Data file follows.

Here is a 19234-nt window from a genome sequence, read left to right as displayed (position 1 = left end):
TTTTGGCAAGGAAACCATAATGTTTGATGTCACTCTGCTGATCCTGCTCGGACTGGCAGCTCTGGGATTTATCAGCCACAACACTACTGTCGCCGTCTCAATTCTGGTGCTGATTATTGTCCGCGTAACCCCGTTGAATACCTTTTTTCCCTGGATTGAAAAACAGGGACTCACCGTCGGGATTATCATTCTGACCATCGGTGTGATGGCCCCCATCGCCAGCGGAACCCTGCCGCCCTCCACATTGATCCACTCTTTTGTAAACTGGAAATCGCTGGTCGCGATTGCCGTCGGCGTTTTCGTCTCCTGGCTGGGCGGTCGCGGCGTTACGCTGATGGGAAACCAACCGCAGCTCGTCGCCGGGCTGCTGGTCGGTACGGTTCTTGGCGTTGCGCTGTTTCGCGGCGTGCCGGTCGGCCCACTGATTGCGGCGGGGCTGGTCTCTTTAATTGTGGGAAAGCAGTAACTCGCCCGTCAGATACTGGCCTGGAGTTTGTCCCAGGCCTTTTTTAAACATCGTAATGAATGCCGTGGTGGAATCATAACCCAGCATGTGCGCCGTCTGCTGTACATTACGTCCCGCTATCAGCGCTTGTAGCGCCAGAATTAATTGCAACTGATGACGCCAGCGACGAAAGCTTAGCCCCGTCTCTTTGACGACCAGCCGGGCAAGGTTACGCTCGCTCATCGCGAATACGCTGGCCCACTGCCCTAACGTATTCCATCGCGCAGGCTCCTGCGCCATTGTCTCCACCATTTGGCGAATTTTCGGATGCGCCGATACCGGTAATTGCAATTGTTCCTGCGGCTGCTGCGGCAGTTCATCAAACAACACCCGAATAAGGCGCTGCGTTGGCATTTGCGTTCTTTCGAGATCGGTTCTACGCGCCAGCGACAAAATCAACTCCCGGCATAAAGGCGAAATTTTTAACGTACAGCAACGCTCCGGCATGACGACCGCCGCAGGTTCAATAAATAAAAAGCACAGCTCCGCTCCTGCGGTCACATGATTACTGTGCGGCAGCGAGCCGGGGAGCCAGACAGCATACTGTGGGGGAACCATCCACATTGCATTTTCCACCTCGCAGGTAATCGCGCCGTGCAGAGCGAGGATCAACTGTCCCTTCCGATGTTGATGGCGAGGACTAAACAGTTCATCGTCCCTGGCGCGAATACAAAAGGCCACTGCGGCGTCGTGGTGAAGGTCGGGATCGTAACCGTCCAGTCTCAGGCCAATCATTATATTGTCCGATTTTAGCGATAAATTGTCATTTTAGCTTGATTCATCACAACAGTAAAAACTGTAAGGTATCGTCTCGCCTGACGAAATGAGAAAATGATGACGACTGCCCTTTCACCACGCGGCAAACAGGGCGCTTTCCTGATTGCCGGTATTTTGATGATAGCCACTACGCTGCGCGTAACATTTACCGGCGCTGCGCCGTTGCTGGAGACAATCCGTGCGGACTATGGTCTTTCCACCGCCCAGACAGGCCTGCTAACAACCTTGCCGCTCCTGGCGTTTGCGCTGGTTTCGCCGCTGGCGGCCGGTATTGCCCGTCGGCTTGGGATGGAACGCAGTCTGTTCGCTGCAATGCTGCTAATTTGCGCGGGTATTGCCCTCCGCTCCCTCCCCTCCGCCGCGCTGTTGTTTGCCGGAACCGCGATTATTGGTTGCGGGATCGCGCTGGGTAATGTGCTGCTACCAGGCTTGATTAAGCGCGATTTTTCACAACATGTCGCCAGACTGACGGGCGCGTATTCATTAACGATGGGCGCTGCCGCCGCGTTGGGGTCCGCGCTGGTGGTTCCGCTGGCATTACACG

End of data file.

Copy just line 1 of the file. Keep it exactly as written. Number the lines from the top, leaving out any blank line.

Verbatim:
Here is a 19234-nt window from a genome sequence, read left to right as displayed (position 1 = left end):